We presented, for the first time, spatial maps linking contemporary benchmarking regions with the uncertainty of projections of pelagic biogeochemistry that is associated with uncertain parameter settings. Among the results is that, in our model framework, the contemporary Indian Ocean is a benchmarking region for vertical background mixing which needs to be constrained to project the Oxygen Minimum Zone in the Atlantic Ocean. In order to reduce the parametric uncertainties of forecasts for the Indian Ocean OMZ, however, phytoplankton growth needs to be constrained—preferably with observations in the Southern Ocean which provides for our model the best benchmarking region for this purpose.

Caveats apply. For one, state-of-the-art numerical representation of pelagic biogeochemistry are not rooted in first principles; they were developed for interpolation tasks and it is not clear whether it is admissible to employ them for projections because, e.g., they may fail to incorporate effects of biotic adaptation. Second, our approach addresses parametric uncertainty only. Unresolved processes and other sources of uncertainty are not included and the transferability to other emission scenarios must be investigated. Third, variance-based sensitivity analysis are computationally costly because the method necessitates large ensembles to make statistically meaningful inferences36. Here we were able to restrict the cost to feasible levels by using Polynomial Chaos Expansion (PCE)37,38,39. Also, neural network-based approaches are ermerging40.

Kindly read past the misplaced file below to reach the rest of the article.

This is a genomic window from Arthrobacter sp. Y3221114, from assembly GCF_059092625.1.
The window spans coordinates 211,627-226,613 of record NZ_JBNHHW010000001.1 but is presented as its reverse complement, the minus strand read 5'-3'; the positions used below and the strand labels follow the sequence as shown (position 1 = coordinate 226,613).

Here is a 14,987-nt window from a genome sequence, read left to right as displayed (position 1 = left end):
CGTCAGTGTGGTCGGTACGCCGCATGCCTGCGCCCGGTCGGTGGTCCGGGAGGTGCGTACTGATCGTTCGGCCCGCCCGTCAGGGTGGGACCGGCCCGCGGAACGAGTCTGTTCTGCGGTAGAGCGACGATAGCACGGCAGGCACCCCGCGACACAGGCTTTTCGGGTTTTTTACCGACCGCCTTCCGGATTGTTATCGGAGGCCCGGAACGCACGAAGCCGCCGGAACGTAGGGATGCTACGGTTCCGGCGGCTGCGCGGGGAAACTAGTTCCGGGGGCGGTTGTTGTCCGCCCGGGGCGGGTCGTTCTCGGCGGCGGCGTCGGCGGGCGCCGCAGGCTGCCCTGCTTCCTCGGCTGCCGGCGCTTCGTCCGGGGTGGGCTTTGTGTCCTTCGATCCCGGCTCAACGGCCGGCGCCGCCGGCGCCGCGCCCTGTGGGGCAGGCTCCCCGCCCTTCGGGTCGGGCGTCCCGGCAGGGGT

Uncertainty quantification and Sobol indices